Monday, February 2, 2009

U.S. residents are slightly more afraid of public speaking than of hell or fire

Several years ago Discovery Health Channel had a poll done on the extreme fears (or phobias) of Americans. The results are no longer on their web site, although they were mentioned as existing in a press release back in 2000.

I found some of them in a newspaper article titled The Top Ten Extreme Fears buried in the web archive of the Tech Collegian from the West Virginia University Institute of Technology (page 5 of the October 2, 2002 issue). If these extreme fears results were indeed from the 2000 poll, then they were from a telephone survey of 1,000 people done between August 22 and 28, 2000 by Penn, Schoen, & Berland Associates, Inc. of Washington, DC.

Women and men have different percents for these extreme fears, so I have first listed the pooled results for people (one tie), and then separate results for women (with two tie results) and men. Snakes, heights, and being buried alive all outrank public speaking, and drowning outranks or ties. (For comparison I also have listed some results from a 2001 Gallup poll). Detailed results are as follows:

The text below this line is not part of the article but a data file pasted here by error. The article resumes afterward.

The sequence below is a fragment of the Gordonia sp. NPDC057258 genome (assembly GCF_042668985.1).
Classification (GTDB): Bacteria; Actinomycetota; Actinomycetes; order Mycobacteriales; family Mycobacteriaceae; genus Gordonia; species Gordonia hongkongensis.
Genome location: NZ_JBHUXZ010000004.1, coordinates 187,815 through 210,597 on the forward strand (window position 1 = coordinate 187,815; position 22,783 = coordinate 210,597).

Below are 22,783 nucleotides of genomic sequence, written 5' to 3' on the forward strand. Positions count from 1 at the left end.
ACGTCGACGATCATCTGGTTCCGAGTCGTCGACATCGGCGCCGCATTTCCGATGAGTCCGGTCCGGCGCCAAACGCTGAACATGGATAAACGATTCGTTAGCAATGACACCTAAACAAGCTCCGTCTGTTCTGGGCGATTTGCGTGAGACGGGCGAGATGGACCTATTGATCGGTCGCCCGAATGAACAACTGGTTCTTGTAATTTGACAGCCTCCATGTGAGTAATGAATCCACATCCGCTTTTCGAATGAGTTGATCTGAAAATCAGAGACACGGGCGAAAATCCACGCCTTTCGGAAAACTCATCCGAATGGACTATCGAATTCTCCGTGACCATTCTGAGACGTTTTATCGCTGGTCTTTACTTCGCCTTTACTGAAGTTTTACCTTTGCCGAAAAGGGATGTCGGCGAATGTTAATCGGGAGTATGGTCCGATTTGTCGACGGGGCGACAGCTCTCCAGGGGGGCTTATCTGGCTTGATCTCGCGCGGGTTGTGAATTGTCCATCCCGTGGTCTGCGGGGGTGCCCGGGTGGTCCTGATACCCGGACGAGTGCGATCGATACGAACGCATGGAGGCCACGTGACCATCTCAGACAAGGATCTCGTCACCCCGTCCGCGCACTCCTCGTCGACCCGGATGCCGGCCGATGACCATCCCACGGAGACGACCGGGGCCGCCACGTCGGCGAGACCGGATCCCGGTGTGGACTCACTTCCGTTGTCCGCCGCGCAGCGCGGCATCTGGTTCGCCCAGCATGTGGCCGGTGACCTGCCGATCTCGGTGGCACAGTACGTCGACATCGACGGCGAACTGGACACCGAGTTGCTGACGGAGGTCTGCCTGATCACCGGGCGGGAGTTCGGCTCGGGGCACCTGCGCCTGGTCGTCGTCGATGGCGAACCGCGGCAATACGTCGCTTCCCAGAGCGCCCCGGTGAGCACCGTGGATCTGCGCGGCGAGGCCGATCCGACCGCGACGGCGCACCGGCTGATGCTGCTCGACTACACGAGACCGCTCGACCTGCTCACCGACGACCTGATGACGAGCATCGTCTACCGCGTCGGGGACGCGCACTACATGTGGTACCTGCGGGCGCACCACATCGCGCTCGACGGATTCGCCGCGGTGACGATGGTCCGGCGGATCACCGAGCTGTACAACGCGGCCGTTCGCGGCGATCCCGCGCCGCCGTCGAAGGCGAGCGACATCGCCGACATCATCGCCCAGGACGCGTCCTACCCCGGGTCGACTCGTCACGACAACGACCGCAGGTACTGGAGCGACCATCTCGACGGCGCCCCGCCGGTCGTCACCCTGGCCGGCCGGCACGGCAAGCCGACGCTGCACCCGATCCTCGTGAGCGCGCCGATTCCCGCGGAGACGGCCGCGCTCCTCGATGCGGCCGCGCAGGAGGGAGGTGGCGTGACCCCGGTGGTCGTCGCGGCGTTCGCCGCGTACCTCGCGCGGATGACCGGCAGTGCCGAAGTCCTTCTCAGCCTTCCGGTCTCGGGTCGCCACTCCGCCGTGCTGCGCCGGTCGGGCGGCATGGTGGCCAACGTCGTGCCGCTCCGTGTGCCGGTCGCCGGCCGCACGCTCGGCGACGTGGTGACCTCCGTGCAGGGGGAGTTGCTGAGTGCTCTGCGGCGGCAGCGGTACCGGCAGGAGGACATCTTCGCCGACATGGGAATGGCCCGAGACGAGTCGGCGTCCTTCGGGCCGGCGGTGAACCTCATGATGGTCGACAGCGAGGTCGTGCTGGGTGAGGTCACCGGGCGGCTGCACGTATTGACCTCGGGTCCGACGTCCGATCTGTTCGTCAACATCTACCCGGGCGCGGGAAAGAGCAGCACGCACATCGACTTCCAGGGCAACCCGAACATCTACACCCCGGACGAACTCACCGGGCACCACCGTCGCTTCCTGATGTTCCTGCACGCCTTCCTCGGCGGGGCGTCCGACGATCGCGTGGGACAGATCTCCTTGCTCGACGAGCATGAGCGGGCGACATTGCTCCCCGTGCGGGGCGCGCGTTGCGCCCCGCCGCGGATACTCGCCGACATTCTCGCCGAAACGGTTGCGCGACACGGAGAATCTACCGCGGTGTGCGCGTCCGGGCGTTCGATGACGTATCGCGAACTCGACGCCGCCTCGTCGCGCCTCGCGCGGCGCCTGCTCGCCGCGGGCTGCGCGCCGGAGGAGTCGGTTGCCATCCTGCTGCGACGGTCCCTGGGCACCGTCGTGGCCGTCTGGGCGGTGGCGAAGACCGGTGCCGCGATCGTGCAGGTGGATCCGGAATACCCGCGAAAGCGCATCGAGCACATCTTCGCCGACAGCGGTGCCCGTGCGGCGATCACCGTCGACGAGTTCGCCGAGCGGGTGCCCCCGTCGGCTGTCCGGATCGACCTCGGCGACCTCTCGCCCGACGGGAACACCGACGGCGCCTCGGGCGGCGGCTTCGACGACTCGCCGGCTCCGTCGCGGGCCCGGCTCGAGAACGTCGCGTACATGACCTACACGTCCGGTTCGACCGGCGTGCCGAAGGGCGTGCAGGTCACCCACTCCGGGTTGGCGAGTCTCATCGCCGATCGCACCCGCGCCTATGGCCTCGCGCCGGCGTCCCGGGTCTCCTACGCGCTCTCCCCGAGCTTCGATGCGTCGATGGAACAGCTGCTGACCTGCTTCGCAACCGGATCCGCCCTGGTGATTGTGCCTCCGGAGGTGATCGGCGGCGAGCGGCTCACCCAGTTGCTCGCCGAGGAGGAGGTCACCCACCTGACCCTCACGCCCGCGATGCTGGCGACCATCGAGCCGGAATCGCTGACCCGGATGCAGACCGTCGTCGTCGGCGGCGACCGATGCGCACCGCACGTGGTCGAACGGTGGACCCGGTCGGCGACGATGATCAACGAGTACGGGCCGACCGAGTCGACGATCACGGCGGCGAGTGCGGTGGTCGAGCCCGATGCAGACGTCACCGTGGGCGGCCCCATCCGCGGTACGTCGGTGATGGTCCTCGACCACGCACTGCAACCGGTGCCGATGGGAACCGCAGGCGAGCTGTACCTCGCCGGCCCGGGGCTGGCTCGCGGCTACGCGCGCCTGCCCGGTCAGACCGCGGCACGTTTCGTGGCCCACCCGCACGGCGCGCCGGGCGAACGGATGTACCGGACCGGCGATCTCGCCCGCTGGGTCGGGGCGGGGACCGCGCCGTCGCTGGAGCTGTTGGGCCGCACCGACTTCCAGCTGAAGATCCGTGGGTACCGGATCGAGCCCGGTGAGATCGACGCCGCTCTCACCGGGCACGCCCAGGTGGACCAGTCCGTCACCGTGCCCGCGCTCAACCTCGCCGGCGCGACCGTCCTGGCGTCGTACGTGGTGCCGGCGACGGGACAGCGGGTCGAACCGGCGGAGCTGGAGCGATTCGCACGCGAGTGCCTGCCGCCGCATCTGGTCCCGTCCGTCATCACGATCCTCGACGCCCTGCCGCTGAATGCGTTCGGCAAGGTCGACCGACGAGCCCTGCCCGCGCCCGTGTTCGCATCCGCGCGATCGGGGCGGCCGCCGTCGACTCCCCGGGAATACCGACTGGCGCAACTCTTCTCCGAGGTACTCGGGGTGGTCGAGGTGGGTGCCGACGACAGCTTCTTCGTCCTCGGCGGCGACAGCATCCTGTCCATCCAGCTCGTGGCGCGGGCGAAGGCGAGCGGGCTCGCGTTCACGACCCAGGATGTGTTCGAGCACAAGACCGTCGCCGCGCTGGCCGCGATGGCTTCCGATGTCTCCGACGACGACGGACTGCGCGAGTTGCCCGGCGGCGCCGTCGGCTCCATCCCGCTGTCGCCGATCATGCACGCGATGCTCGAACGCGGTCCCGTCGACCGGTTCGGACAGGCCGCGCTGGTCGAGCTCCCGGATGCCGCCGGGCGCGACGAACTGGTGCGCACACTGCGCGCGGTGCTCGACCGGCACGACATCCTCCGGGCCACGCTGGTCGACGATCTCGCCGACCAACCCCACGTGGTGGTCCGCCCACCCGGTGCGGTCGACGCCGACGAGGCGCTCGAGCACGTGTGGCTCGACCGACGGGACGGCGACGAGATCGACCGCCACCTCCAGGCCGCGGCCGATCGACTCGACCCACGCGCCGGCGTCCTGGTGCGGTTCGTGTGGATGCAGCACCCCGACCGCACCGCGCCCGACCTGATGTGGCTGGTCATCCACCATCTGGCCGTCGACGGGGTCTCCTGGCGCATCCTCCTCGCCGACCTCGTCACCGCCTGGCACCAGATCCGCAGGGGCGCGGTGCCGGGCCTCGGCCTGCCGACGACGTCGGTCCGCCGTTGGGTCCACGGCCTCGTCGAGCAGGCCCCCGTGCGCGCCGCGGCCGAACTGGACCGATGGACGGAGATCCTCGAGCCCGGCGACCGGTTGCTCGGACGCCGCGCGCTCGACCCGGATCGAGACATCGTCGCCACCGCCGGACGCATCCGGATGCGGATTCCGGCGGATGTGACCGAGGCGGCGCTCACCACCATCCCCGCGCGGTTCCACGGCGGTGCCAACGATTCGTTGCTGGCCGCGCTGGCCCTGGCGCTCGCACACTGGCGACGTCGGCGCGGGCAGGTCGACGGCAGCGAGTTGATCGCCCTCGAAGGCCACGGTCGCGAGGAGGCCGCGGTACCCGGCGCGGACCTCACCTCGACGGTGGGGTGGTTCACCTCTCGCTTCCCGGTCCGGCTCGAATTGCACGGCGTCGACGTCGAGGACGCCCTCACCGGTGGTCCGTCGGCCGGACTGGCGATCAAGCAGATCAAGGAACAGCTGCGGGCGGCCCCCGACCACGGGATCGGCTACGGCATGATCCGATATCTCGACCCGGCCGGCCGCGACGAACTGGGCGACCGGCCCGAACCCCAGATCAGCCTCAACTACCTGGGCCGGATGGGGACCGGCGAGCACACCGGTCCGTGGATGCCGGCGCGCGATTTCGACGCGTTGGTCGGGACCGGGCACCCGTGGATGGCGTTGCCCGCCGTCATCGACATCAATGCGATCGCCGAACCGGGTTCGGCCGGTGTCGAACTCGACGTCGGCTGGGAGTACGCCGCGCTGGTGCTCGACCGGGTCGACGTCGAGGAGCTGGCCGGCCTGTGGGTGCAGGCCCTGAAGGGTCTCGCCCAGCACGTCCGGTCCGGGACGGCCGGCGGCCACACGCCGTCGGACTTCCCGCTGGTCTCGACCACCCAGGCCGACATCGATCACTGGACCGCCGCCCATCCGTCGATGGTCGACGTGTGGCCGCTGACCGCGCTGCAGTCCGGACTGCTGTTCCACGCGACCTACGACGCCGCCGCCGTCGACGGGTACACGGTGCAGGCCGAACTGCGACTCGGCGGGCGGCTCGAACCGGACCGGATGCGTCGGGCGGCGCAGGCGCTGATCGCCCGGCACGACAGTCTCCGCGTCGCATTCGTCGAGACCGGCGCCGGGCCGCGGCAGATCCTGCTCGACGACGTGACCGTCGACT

Top nine extreme fears for people (one tie)

1. 25% Snakes (Gallup 51%)

2. 22% Being buried alive

3. 17% Heights (Gallup 36%)

4. 15% Being bound or tied up

5. 14% Drowning

6. 13% Speaking in public (Gallup 40%)

7. 12% Hell

8. 11% Cancer

9. 10% Fire, & Tornados and hurricanes

Top eight extreme fears for women (two ties!)

1. 35% Snakes (Gallup 62%)

2. 27% Being bound or tied up

3. 25% Being buried alive

4. 19% Heights (Gallup 41%)

5. 17% Drowning & Speaking in public (Gallup 44%)

6. 16% Tornados and hurricanes

7. 15% Hell & Fire

8. 13% Cancer

Top ten extreme fears for men

1. 20% Being buried alive

2. 14% Heights (Gallup 31%)

3. 13% Snakes (Gallup 38%)

4. 11% Drowning

5. 9% Speaking in public (Gallup 37%)

6. 8% Cancer

7. 7% Hell

8. 5% Tornados and hurricanes

9. 4% Fire

10. 2% Being bound or tied up

In the above lists I also have included the percentages for the same three categories (snakes, heights, and public speaking) found in the Gallup Poll done in February and reported on Mach 19, 2001. That poll asked about fear rather than extreme fear (or phobia), and thus got much higher percentages than the Discovery Health Channel did.

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